Winning at Talladega Superspeedway requires friends. Lately, that's about the only on-track asset Tony Stewart has lacked.
In 14 tries, Stewart has never won at the 2.66-mile behemoth of a track, but he has come home runner-up five times. With an average finish of 12th, there's little disputing that he has the mechanical backing and the driving talent to get the job done. He just needs the friends in the end, something the two-time champion is hoping he'll finally be able to make.
"Talladega is a track where you can't do anything on your own," said Stewart, who ranks fifth in the standings -- tied for his career-high points ranking through eight races. "You have to strictly rely on what everybody else around you is doing. It's still not real racing when somebody else has to go with you and somebody else can dictate how you run. If you don't ever have anybody go with you all day, you never have a shot at winning."
Stewart has one of the most powerful drafting partners in the sport in Dale Earnhardt Jr. But during Junior's streak of five superspeedway wins in seven races, it was usually Michael Waltrip hooked up with Junior at the end. Stewart, to date, has found himself left out in the cold.
"We haven't won there," he said, "but look at how many second-place finishes we've had. Our finishing average is pretty high -- higher than most for the amount of races we've run there. So I'm pretty satisfied with the way we've run there."
Satisfied with the past, but not satisfied to settle for perpetual bridesmaid. And Stewart has good reason to believe things could be different this year. Only once before in his career has Stewart ranked as high as fifth at this point in the season. That was in 2002, the only other year Stewart had a victory this early in the season.
"We're in a lot better shape than we were last year at this time," Stewart said.
"Last year," added crew chief Greg Zipadelli, "I think if you look, we ran well at a lot of races earlier. We just made some mistakes, some things were costly to us. We didn't win as early as we should have last year. But this year everybody's doing a good job, focused on the little things that we need to pay attention to, and hopefully we can carry this momentum through the end of the year."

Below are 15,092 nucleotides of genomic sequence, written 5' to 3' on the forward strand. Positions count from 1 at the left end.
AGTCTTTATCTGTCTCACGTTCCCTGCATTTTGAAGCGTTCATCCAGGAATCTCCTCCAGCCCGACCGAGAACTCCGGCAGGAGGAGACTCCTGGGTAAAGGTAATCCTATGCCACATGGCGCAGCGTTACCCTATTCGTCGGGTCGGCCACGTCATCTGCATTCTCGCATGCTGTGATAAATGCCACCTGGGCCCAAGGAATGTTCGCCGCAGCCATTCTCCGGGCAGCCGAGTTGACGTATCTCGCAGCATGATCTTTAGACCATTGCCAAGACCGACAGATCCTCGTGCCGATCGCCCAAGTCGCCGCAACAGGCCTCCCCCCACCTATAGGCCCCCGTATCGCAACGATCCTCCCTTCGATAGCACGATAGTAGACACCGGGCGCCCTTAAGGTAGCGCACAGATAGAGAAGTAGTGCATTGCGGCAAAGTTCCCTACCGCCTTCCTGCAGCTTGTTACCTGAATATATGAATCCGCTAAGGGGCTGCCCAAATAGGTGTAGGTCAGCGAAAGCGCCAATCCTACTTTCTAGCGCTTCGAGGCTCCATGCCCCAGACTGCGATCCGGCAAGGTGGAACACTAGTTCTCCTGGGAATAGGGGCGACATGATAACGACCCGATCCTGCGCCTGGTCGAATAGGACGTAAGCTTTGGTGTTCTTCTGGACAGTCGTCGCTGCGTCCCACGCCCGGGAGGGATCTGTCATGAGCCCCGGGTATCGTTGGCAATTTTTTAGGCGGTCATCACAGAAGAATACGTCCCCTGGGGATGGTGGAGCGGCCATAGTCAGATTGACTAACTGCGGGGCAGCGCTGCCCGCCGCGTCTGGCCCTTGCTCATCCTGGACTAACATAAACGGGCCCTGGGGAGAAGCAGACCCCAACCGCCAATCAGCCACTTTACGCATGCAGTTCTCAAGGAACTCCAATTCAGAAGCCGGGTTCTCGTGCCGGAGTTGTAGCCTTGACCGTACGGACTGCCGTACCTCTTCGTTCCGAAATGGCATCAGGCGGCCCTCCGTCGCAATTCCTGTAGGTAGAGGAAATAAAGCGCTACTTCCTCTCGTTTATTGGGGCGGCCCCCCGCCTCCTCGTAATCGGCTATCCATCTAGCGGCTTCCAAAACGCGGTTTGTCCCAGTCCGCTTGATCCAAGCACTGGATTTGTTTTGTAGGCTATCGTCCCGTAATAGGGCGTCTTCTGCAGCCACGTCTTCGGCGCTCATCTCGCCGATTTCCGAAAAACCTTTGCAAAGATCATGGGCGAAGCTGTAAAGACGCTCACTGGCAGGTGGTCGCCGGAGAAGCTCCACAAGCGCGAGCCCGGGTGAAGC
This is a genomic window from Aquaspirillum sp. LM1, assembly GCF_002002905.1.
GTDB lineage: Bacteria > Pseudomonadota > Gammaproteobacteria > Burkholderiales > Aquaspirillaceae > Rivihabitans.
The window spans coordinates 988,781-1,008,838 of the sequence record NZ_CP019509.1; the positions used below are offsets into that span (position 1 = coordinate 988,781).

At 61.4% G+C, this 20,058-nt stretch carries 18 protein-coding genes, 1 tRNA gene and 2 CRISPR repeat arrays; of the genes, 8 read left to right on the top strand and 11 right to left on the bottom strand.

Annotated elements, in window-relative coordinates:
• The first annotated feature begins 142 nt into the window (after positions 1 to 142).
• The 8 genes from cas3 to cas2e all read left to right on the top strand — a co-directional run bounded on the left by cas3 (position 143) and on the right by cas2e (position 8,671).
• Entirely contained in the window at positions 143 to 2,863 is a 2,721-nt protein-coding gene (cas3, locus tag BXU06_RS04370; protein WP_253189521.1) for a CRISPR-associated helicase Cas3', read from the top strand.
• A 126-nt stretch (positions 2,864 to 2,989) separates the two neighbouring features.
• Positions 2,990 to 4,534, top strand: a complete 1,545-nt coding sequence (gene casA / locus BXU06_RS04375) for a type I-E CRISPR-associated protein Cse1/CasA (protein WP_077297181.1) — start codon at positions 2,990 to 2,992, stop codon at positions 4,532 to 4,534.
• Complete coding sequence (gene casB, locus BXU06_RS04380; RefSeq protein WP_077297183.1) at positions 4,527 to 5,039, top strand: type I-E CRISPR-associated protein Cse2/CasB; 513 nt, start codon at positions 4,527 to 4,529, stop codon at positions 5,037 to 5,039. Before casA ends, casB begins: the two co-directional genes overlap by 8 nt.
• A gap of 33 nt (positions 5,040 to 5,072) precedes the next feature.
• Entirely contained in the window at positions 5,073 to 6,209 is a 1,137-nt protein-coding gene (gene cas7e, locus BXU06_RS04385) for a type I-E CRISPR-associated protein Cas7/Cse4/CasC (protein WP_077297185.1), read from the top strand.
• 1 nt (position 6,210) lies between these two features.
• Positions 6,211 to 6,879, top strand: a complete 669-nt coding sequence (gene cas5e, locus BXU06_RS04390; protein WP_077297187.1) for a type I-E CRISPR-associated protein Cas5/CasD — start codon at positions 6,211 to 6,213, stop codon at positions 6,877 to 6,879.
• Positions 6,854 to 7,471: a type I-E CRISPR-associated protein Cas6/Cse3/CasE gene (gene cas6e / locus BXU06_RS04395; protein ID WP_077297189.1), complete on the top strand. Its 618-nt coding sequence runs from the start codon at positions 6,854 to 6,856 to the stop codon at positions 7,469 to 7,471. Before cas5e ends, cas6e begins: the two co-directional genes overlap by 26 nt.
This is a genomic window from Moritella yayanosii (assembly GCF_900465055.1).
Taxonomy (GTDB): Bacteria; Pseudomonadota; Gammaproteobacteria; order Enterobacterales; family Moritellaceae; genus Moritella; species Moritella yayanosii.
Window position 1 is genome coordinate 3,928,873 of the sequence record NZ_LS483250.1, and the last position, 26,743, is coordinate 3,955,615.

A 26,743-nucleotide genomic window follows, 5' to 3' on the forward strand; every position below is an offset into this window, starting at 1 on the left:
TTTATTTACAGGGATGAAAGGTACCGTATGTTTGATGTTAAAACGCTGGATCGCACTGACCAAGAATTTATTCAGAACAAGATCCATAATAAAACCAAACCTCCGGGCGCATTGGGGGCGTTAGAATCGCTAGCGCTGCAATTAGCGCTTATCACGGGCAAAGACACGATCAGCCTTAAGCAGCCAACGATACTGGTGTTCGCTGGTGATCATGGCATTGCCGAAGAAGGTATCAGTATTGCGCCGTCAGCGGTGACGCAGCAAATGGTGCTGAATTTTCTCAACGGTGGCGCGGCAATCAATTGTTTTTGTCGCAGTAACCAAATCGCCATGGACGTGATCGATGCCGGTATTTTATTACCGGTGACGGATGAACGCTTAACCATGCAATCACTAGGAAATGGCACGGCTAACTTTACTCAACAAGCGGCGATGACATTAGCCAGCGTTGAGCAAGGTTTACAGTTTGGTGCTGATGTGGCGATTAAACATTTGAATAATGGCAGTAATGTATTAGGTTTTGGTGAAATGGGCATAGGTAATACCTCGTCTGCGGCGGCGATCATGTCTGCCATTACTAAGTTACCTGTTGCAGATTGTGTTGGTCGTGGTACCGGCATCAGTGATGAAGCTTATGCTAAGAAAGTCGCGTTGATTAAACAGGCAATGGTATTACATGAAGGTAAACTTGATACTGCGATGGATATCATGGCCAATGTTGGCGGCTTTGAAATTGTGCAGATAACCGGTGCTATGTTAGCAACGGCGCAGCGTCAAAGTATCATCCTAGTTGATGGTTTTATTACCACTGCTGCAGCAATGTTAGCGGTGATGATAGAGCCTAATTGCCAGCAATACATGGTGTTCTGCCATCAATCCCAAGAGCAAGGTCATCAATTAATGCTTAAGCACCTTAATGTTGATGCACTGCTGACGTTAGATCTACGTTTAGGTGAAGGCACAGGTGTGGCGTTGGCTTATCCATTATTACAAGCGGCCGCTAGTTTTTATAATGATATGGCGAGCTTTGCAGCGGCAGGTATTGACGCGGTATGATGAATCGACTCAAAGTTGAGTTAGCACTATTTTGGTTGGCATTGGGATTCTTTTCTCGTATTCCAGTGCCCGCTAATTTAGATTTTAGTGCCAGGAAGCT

With a better pace going into Talladega, the defending champ might find himself surrounded by more friendly competitors. At that point, it'll be up to Stewart to take care of business.
"You have to take the opportunities as they come, but with those opportunities you have to make a very quick decision," Stewart said. "You've got to think, 'What happens if I try this and it doesn't work? What are the ramifications going to be?' You don't have the luxury of sitting down and taking the time to analyze the situation. You've got to make a split-second decision. A lot of times it'll work, but there are times when the decision that you made doesn't work. But once you've committed yourself to doing something, there's not much you can do about it."
Team 20 is confident letting Stewart make those decisions, though.
"Tony has been on since Daytona," Zipadelli said. "He's been like a machine. He's been fun. He's really intense about his race car, giving good feedback."
And it's not like he's working with a handicap. His rigs are fast.
"I think it goes back to the guys at the shop being able to build good race cars week in and week out," Zipadelli said. " I know we have, if not the best, one of the best drivers in the sport right now, or maybe ever to be here [in the sport]. But if we can't give him what he wants, what he needs, none of us are going to do very well."
So far, Stewart has done real well at Talladega. His quest for a victory, well that's just part of his championship desire to win every time out. But it's not like he's disappointed with his 'Dega record.
"You can say the track hasn't been kind to me with as many second-place finishes as we've had, but there are 41 guys who didn't have it as good as we had it those days," Stewart said. "There have been a lot of days where we ran second and it was as good as a win for us. Last year's spring race was a perfect example. We knew we didn't have the best car, but we ended up with a second-place finish. That was the best we could do and we left the track with smiles on our faces."
This year, though, the cars have been too good for a win not to be the benchmark of a good afternoon drive.
"You still have -- at the end of the day, you still have to take it one week at a time right now," Stewart said. " You know, I'm happy with where we're at. I'm glad we've got such a great start to the season and hope we can maintain that. Our team is working hard towards that obviously."
Rupen Fofaria is a regular contributor to ESPN.com. He can be reached at email@example.com.